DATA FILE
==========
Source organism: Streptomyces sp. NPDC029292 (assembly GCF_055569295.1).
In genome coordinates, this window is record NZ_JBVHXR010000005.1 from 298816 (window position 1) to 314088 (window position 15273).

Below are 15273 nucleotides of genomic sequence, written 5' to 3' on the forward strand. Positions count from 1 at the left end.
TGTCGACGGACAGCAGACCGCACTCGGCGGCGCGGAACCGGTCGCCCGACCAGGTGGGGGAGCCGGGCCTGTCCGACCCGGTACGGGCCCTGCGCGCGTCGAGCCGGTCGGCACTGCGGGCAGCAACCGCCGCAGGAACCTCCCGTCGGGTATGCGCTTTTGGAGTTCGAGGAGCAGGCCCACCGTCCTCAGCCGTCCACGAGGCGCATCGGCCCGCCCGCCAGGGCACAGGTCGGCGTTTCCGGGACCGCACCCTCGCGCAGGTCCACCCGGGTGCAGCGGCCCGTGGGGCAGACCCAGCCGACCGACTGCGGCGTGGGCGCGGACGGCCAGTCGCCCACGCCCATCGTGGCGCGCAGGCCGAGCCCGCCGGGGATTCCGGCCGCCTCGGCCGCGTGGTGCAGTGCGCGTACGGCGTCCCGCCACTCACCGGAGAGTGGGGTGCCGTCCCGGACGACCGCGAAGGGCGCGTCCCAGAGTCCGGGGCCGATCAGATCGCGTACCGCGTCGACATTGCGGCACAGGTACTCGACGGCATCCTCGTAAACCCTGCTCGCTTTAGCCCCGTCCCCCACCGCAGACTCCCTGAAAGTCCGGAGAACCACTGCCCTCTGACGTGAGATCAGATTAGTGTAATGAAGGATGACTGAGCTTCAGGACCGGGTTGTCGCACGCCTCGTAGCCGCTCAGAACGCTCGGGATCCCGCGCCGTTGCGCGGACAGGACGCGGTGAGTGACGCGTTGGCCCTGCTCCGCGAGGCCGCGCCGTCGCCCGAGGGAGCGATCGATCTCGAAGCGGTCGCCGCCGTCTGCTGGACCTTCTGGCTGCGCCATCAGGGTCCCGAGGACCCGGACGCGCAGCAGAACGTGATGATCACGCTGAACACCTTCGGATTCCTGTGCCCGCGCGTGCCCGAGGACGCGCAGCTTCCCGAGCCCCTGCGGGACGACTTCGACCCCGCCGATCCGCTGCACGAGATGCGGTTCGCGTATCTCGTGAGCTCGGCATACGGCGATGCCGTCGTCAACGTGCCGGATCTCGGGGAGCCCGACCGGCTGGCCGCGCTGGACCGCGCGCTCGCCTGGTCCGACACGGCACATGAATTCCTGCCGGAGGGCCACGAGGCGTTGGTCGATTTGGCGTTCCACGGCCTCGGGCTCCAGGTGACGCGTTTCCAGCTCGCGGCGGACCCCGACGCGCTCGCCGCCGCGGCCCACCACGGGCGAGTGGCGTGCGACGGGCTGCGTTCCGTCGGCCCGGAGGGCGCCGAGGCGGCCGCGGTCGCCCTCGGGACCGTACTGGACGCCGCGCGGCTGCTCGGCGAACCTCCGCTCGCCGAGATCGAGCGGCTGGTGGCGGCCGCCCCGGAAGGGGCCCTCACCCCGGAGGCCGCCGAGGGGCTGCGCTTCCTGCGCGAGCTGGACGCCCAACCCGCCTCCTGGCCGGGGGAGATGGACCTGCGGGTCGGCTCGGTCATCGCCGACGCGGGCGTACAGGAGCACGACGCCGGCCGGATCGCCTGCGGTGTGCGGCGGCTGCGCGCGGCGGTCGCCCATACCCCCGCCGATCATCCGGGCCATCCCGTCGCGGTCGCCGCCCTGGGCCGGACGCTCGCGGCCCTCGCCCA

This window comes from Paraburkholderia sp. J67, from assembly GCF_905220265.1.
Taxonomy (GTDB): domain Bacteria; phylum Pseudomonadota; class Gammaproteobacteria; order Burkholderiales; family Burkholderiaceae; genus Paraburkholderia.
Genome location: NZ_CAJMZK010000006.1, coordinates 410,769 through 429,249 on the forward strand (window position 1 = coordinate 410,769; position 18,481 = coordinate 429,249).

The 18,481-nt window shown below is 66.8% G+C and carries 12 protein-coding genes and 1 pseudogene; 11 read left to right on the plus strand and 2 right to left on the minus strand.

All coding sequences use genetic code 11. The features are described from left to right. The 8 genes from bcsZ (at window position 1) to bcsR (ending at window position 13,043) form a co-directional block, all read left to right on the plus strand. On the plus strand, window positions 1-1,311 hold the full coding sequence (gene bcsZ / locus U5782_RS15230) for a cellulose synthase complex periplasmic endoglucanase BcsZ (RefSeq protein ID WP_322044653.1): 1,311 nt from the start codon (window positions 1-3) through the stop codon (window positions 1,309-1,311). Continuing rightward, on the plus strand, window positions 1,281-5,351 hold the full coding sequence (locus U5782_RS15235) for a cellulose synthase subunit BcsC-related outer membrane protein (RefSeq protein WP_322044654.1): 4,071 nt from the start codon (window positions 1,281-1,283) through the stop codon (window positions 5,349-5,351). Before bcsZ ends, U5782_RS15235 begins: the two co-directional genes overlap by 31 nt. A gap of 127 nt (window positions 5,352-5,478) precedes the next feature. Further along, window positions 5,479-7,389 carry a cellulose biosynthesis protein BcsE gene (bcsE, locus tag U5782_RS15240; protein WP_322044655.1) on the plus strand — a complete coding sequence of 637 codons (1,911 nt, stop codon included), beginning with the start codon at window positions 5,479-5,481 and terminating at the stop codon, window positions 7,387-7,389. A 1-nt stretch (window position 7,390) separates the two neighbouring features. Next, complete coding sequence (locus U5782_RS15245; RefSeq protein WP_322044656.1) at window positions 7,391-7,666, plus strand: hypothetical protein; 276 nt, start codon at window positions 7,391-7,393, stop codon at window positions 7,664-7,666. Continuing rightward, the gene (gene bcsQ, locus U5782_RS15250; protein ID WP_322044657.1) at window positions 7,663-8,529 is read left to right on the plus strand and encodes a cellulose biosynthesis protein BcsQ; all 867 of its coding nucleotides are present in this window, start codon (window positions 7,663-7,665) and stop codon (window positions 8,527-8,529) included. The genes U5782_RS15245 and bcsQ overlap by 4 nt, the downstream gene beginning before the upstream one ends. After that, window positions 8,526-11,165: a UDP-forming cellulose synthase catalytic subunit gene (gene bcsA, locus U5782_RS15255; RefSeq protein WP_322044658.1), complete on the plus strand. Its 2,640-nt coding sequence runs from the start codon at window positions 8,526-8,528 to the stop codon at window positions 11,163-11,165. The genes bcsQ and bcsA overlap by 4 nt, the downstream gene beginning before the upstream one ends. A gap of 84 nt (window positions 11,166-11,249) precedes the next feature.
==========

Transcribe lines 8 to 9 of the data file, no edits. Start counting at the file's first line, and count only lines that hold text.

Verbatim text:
The 18,481-nt window shown below is 66.8% G+C and carries 12 protein-coding genes and 1 pseudogene; 11 read left to right on the plus strand and 2 right to left on the minus strand.

All coding sequences use genetic code 11. The features are described from left to right. The 8 genes from bcsZ (at window position 1) to bcsR (ending at window position 13,043) form a co-directional block, all read left to right on the plus strand. On the plus strand, window positions 1-1,311 hold the full coding sequence (gene bcsZ / locus U5782_RS15230) for a cellulose synthase complex periplasmic endoglucanase BcsZ (RefSeq protein ID WP_322044653.1): 1,311 nt from the start codon (window positions 1-3) through the stop codon (window positions 1,309-1,311). Continuing rightward, on the plus strand, window positions 1,281-5,351 hold the full coding sequence (locus U5782_RS15235) for a cellulose synthase subunit BcsC-related outer membrane protein (RefSeq protein WP_322044654.1): 4,071 nt from the start codon (window positions 1,281-1,283) through the stop codon (window positions 5,349-5,351). Before bcsZ ends, U5782_RS15235 begins: the two co-directional genes overlap by 31 nt. A gap of 127 nt (window positions 5,352-5,478) precedes the next feature. Further along, window positions 5,479-7,389 carry a cellulose biosynthesis protein BcsE gene (bcsE, locus tag U5782_RS15240; protein WP_322044655.1) on the plus strand — a complete coding sequence of 637 codons (1,911 nt, stop codon included), beginning with the start codon at window positions 5,479-5,481 and terminating at the stop codon, window positions 7,387-7,389. A 1-nt stretch (window position 7,390) separates the two neighbouring features. Next, complete coding sequence (locus U5782_RS15245; RefSeq protein WP_322044656.1) at window positions 7,391-7,666, plus strand: hypothetical protein; 276 nt, start codon at window positions 7,391-7,393, stop codon at window positions 7,664-7,666. Continuing rightward, the gene (gene bcsQ, locus U5782_RS15250; protein ID WP_322044657.1) at window positions 7,663-8,529 is read left to right on the plus strand and encodes a cellulose biosynthesis protein BcsQ; all 867 of its coding nucleotides are present in this window, start codon (window positions 7,663-7,665) and stop codon (window positions 8,527-8,529) included. The genes U5782_RS15245 and bcsQ overlap by 4 nt, the downstream gene beginning before the upstream one ends. After that, window positions 8,526-11,165: a UDP-forming cellulose synthase catalytic subunit gene (gene bcsA, locus U5782_RS15255; RefSeq protein WP_322044658.1), complete on the plus strand. Its 2,640-nt coding sequence runs from the start codon at window positions 8,526-8,528 to the stop codon at window positions 11,163-11,165. The genes bcsQ and bcsA overlap by 4 nt, the downstream gene beginning before the upstream one ends. A gap of 84 nt (window positions 11,166-11,249) precedes the next feature.